"The Arkansas Ghost", or the Man who Testified at His Own Murder Trial
In January 1929 a man named Connie Franklin moved to the town of St. James, Arkansas. He worked on a farm and dated local girl Tillar Ruminer. Then in March, he vanished. A bloody hat, which supposedly belonged to Franklin, was found by Bertha Burns, but, as there was no other evidence to suggest anything untoward had happened, the investigation fell through. A few months later Burns took the local sheriff to a pit of ashes near her home and suggested there might be evidence of Franklin’s murder there. Indeed, the sheriff did find bone shards and teeth.
After a delay of some months Franklin’s girlfriend also came forward with additional information. She told how she and Franklin had intended to marry and were on their way to see The Justice of Peace, on March 9th, when they were attacked by four men, who she named. While she had been carried into the woods and raped, Franklin had apparently been tortured, mutilated and burned alive. The men were arrested and a trial date was set for December.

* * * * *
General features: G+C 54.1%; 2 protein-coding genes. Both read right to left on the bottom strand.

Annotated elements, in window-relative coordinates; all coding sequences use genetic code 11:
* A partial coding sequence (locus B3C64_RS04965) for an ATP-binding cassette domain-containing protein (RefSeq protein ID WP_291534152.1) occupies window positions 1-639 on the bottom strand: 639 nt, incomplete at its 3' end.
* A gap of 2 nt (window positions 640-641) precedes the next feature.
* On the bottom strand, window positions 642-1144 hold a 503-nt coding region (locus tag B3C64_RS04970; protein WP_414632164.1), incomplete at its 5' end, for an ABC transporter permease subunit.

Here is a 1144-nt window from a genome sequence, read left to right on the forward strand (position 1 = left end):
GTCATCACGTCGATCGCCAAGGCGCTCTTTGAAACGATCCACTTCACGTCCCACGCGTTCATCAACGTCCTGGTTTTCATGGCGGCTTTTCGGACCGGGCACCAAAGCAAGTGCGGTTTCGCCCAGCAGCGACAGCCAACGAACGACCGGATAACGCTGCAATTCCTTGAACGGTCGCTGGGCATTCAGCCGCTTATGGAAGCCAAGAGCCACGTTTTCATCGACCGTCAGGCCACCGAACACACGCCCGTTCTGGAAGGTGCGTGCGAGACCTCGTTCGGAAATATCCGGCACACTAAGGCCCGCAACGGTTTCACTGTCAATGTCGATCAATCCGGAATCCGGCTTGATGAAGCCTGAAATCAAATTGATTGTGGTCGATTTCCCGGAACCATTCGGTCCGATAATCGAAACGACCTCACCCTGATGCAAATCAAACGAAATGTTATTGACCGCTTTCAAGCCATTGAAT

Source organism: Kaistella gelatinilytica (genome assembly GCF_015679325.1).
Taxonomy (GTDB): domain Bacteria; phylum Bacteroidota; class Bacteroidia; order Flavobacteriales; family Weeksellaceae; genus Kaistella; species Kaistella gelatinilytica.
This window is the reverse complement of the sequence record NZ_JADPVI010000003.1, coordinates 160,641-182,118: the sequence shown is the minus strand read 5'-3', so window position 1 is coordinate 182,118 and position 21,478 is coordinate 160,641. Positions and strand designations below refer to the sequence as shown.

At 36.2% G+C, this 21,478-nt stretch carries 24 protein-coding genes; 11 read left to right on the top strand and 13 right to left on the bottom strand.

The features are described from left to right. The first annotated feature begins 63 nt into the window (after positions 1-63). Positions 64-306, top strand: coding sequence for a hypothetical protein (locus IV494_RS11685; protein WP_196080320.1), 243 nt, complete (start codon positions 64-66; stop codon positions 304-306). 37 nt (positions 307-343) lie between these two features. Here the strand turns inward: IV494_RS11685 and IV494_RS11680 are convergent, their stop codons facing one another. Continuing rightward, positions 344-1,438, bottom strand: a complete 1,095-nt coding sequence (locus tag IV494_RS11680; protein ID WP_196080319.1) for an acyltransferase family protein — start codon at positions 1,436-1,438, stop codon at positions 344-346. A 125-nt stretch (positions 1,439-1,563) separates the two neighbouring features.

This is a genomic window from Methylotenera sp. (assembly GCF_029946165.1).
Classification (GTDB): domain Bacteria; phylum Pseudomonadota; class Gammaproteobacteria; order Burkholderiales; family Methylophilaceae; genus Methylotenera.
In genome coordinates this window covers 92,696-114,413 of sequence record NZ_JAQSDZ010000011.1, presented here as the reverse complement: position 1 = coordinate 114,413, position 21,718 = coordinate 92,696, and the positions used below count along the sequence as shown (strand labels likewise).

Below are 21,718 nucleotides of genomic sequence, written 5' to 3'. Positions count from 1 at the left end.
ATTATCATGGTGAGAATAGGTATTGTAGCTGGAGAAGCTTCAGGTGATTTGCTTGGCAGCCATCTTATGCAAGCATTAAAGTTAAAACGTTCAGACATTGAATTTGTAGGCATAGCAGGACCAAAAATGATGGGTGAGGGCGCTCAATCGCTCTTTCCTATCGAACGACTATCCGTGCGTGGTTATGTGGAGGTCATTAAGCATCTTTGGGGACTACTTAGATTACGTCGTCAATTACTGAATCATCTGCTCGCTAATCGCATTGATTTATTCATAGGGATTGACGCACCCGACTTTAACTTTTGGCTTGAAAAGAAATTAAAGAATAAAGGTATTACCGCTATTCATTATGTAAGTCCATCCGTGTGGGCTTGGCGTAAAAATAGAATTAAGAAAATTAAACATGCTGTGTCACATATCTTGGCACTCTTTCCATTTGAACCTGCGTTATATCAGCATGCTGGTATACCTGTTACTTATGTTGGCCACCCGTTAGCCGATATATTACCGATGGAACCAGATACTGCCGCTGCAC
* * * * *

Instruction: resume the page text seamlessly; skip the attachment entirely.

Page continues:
Before the trial there were reports that Franklin had been seen after the date of his supposed murder. Things were complicated when it became apparent that a man named Marion Franklin Rogers, who had escaped from The State Hospital for Nervous Disease, had been going around claiming to be Connie Franklin. Both Ruminer and her father claimed, hesitantly at first but later with more conviction, that this was not Franklin, however, others in the community, including the men convicted, said that it was. A doctor was brought in and, after studying the man’s military and medical records, he determined that Rogers and Franklin were indeed the same person.
At the trial it was revealed that the bones and teeth were not that of a human and, after Ruminer recounted her account of events, all the while claiming Rogers simply could not be Franklin, Franklin took the stand to give evidence at his own murder trial. He told how he had argued with Ruminer because she wanted to postpone their wedding; he had told her that if she did not marry him immediately she would never see him again. She wouldn’t concede so he went away. He also explained how the story had its roots in a liquor war between the involved parties. After a farcical two day trial the men were found “not guilty” of murder Connie Franklin, or, indeed, Marion Franklin Rogers.
[Sources: Wikipedia | Image (unrelated bone fragments)]